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In the past week, global investors have largely shrugged off concerns about fresh pockets of coronavirus infections in some US states, Germany and China, as well as the climbing caseload in Latin America and the Caribbean.

But traders are showing signs Wednesday that they’re getting uncomfortable.

What’s happening: The price of gold, the essential safe haven asset, has climbed above $1,776 per ounce, its highest level in nearly eight years.

“The technical picture now suggests that gold can begin its long-awaited assault on $1,800 an ounce,” Jeffrey Halley, senior market analyst at Oanda, told clients.

In Germany, the DAX fell more than 2% even as the closely-watched Ifo business survey beat expectations and indicated that the country’s recovery is underway.

Concerns about another wave of infections are growing after the German state of North Rhine-Westphalia imposed a new lockdown in the area around a meat processing factory hit by a coronavirus outbreak.

US stock futures are also lower as investors contend with rising cases in states such as California, Florida, Arizona and Texas. Dr. Anthony Fauci, the nation’s top infectious disease expert, warned Tuesday said if the country doesn’t get the pandemic under control by fall, “you’re essentially chasing after a forest fire.”

As countries reopen, the situation in the United States could weigh on the global economy. The European Union may recommend that member states block Americans from visiting their countries due to the spike in Covid-19 cases, according to two EU diplomats.

Remember: Even as investors tread carefully, risky assets like stocks aren’t showing real signs of faltering. The S&P 500 finished Tuesday up nearly 40% from its low point on March 23.

Even absent a surge in cases that leads to fresh lockdowns, economists are still concerned about the strength of the recovery.

Jörg Krämer, the chief economist at Commerzbank, said that despite the upward movement in Germany’s Ifo business climate survey, he thinks the recovery will moderate in the second half of the year.

The crisis facing America’s shale industry

The American shale oil industry is celebrating its 15th birthday at a perilous moment.

Massive growth from shale transformed the United States into the world’s leading producer of crude. But the shale industry failed to turn those surging barrels into consistent profits, and the pandemic has turned the world upside down.

What it means: Depressed crude prices, massive piles of debt and capital flight away from fossil fuels threaten to set off a tidal wave of bankruptcies and fire sales to larger players, my CNN Business colleague Matt Egan reports.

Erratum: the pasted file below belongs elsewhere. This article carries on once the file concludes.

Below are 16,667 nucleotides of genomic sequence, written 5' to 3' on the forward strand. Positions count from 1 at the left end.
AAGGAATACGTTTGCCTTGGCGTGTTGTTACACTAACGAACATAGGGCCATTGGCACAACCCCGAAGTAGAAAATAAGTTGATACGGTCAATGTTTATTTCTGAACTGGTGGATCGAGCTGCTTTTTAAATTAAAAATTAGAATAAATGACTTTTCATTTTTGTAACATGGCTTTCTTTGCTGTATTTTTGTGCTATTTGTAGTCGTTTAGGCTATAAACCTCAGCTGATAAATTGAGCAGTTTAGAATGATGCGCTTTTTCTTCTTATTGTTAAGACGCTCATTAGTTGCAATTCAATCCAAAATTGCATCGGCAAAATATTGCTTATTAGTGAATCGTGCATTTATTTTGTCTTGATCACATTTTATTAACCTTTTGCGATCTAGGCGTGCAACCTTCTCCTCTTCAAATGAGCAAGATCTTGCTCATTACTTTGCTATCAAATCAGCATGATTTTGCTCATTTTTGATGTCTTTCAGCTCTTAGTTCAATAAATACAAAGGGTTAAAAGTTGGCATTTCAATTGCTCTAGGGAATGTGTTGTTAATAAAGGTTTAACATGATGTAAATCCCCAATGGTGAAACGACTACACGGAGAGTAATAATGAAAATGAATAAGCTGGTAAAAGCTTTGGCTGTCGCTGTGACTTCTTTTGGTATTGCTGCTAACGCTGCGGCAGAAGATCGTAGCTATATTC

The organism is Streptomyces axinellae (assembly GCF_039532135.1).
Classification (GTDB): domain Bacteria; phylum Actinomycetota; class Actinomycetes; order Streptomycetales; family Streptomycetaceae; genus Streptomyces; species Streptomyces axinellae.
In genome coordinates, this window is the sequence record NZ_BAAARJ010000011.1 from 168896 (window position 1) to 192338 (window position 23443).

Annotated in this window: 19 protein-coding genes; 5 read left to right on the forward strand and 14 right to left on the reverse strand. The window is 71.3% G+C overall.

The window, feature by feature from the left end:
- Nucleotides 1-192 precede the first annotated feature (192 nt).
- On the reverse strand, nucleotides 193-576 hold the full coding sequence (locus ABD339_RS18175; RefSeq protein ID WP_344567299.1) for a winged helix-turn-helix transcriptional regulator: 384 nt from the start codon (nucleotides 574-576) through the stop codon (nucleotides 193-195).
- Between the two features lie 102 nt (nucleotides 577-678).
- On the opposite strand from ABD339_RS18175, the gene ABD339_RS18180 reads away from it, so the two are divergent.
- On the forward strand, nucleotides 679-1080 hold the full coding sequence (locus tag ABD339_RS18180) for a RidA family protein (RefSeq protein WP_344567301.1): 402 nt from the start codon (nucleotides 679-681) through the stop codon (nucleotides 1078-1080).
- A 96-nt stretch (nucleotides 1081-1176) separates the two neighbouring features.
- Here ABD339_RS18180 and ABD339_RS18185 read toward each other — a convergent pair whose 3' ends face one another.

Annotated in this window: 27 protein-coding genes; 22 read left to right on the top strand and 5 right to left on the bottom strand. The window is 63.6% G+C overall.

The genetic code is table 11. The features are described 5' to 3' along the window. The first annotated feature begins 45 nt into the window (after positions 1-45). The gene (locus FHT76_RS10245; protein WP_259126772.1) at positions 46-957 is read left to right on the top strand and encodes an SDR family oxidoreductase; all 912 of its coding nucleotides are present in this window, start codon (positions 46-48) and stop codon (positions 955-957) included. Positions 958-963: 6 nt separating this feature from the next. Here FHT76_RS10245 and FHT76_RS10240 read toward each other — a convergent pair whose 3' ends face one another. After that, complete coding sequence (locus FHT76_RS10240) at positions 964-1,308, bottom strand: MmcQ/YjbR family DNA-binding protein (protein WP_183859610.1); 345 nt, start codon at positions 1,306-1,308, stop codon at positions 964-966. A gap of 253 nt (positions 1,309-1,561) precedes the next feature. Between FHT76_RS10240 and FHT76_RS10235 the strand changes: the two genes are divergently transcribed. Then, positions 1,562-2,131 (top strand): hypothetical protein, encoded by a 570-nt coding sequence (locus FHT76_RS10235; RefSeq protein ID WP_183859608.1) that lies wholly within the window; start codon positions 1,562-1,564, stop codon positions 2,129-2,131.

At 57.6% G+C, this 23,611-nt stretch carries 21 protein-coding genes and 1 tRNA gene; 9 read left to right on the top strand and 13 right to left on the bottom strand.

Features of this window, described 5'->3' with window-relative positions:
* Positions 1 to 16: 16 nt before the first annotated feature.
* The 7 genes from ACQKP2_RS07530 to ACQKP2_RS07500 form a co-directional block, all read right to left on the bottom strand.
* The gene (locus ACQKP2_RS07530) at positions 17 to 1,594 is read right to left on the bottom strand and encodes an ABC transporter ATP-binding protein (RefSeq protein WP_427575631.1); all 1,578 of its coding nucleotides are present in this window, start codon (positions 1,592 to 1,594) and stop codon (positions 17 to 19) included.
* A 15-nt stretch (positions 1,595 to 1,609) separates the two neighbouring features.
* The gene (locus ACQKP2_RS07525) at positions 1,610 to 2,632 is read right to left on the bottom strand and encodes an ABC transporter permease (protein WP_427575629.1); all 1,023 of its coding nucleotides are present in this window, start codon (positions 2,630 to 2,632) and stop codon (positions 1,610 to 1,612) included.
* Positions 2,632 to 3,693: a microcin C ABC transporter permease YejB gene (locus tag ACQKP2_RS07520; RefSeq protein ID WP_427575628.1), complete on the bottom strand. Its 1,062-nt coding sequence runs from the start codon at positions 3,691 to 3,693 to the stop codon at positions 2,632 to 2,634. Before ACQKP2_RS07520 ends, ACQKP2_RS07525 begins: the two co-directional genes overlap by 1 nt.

About 30% of US shale operators are technically insolvent at $35-a-barrel oil prices, according to a study released this week by Deloitte. That means the discounted future value of these frackers is lower than their total debt.

US oil is now trading at between $39 and $40 per barrel.

The backstory: Aided by historically-low interest rates, US shale oil companies long enjoyed easy access to capital from investors captivated by their potential for growth. These investments enabled tech innovations that sent production skyrocketing and made frackers more efficient.

Yet earnings and free cash flow proved elusive. The US shale industry has burned through $300 billion since 2010, according to Deloitte.

The ongoing recession and subdued energy prices are now forcing large and small oil companies to slash the value of their once-lucrative portfolios. This surge in write-downs will have big consequences for the industry.

Is the pound effectively an emerging market currency?

The British pound is one of the most traded currencies in the world. But erratic price movements and persistent weakness are causing some investors to rethink its standing in financial markets.

See here: In a recent note to clients, Bank of America suggested that it may be time to treat the pound as an emerging market currency.

“We believe [the pound] is in the process of evolving into a currency that resembles the underlying reality of the British economy: small and shrinking,” strategists Kamal Sharma and Myria Kyriacou said.

The currency, which is down 16% against the dollar since the 2016 Brexit referendum, has been extremely volatile since March.

Sharma and Kyriacou described its fluctuations as “neurotic at best, unfathomable at worst.” The only currency that investors see as more unstable is the Brazilian real, they noted.

The pound looks especially vulnerable heading into the second half of the year. The country’s large funding gap as a result of the coronavirus pandemic is a major risk, per Bank of America. And concerns loom about whether the United Kingdom can reach a trade deal with the European Union — not to mention what such a deal will mean for the British economy.

“Brexit is likely to permanently alter the way in which investors view the pound,” Sharma and Kyriacou said.

Up next

The June economic outlook from the International Monetary Fund posts at 9 a.m. ET.

Also today: The latest data on US crude inventories arrives at 10:30 a.m. ET.

Coming tomorrow: Initial US unemployment claims are expected to have dropped to 1.3 million last week. That would mark the 12th straight week of declines.